||Chemical Sampling Information
Synonyms: 1,2-Dihydroxypropane; Methylethylene glycol; Monopropylene glycol; 1,2-Propanediol, 1,2-Propylene glycol; 1,2-Propylenglycol
OSHA IMIS Code Number: P108
Chemical Abstracts Service (CAS) Registry Number: 57-55-6
NIOSH, Registry of Toxic Effects (RTECS) Identification Number: TY2000000
Chemical Description and Physical Properties: colorless, odorless, hygroscopic, viscous liquid
molecular formula: C3H8O2
molecular weight: 76.11
boiling point: 188.2°C
flash point: 99°C open cup
melting point: -59°C
vapor pressure: 0.05 mmHg @ 20°C
Potential symptoms: Irritation of eyes, skin, respiratory tract; throat dryness, cough; SKIN ABS.
Health Effects: Irritation-Eyes, Nose, Throat, Skin---Mild (HE16).
Affected organs: Eyes, skin, respiratory system
- OSHA does not have a PEL for propylene glycol.
- Propylene glycol is listed by the FDA as a direct food substance that is generally recognized as safe (GRAS), the maximum allowable percentage ranging from 2% to 97% for specific food substances (21 CFR 184.6666).
- Although several cases of allergy to propylene glycol have been reported, with an increased risk in those having lower leg dermatitis, deliberate attempts to sensitize skin in human and animal studies have yielded negative results.
- The mean half-lives of propylene glycol in serum (or plasma) after intravenous, rectal or multi-dose oral administration to adults have been reported to be 2.3, 2.8, and approximately 4 hours, respectively.
- Propylene glycol is excreted in the urine unchanged and as a glucuronic acid conjugate. Some is metabolized by alcohol dehydrogenase to lactaldehyde and then by aldehyde dehydrogenase to lactic acid. Intoxication with propylene glycol could cause excessive production of lactic acid and result in metabolic acidosis.
Date Last Revised: 05/08/2007
Monitoring Methods used by OSHA
- International Chemical Safety Cards (WHO/IPCS/ILO): Propylene glycol.
- EPA Integrated Risk Information System: Propylene glycol (CASRN 57-55-6).
- Lessmann, H., Schnuch, A., Geier, J. and Uter, W.: Skin-sensitizing and irritant properties of propylene glycol. Contact Dermatitis 53(5): 247-259, 2005.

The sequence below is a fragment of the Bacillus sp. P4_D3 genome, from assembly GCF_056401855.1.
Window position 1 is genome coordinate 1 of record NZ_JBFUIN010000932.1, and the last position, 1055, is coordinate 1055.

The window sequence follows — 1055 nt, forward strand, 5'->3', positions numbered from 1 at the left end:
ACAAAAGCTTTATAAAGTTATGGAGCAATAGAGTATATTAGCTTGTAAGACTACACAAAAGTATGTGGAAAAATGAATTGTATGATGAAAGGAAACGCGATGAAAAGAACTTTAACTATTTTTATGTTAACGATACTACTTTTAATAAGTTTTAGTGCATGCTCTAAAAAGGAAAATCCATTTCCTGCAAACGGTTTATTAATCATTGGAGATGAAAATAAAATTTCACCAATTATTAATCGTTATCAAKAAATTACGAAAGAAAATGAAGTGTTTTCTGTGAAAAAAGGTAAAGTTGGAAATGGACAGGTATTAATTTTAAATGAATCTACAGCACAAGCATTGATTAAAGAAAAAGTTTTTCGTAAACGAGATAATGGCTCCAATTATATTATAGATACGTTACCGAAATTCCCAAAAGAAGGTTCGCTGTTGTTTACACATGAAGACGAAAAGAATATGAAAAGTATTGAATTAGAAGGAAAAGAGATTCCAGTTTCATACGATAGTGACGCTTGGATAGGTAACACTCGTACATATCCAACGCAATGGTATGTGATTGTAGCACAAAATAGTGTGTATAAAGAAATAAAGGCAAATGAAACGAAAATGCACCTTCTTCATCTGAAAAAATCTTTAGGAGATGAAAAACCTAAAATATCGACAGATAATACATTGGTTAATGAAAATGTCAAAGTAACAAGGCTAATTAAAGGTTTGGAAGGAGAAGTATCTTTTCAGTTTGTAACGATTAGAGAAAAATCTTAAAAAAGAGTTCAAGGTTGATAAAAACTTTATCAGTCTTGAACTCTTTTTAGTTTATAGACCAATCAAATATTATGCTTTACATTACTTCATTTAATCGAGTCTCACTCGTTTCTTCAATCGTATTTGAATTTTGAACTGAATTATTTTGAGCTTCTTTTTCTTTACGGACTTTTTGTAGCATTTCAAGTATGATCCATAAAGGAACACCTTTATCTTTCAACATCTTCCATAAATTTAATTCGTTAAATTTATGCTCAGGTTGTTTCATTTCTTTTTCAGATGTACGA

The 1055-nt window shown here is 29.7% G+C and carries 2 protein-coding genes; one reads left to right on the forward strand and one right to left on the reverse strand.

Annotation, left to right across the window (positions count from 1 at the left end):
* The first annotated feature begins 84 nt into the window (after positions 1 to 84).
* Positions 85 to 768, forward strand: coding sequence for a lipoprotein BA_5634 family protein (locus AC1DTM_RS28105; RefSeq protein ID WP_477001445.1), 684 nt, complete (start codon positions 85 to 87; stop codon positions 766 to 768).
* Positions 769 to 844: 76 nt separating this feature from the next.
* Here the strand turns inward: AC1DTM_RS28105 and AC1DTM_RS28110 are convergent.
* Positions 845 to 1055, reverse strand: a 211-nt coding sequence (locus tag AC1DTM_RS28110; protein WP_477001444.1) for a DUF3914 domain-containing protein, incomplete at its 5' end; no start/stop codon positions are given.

- Kollöffel, W.J., Weekers, L.E. and Goldhoorn, P.B.: Pharmacokinetics of propylene glycol after rectal administration. Pharm. World Sci. 18(3): 109-113, 1996.
- Pohanish, R.P. (editor): Propylene Glycol. In, Sittig’s Handbook of Toxic and Hazardous Chemicals and Carcinogens, Fourth Ed., Vol. 2. Norwich, NY: Noyes Publications, William Andrew Publishing, 2002, pp. 1971-1972.
- Speth, P.A., et al.: Propylene glycol pharmacokinetics and effects after intravenous infusion in humans. Ther. Drug. Monit. 9(3): 255-258, 1987.
- Wieslander, G., Norbäck, D. and Lindgren, T.: Experimental exposure to propylene glycol mist in aviation emergency training: acute ocular and respiratory effects. Occup. Environ. Med. 58(10): 649-655, 2001.
- Yu, D.K., Elmquist, W.F. and Sawchuk, R.J.: Pharmacokinetics of propylene glycol in humans during multiple dosing regimens. J. Pharm. Sci. 74(8): 876-879, 1985.
Laboratory Sampling/Analytical Method:
sampling media: OSHA Versatile Sampler (OVS-7) - 13 mm XAD-7 tube (270/140 mg sections, 20/60 mesh) with a Glass Fiber Filter enclosed
analytical solvent: Methanol
maximum volume: 60 Liters maximum flow rate: 1 L/min (TWA)
maximum volume: 15 Liters maximum flow rate: 1 L/min (Ceiling)
current analytical method: Gas Chromatography; GC/FID
method reference: OSHA Analytical Method (OSHA PV2051)
method classification: Partially Validated
note: Ship cold to the laboratory for analysis.
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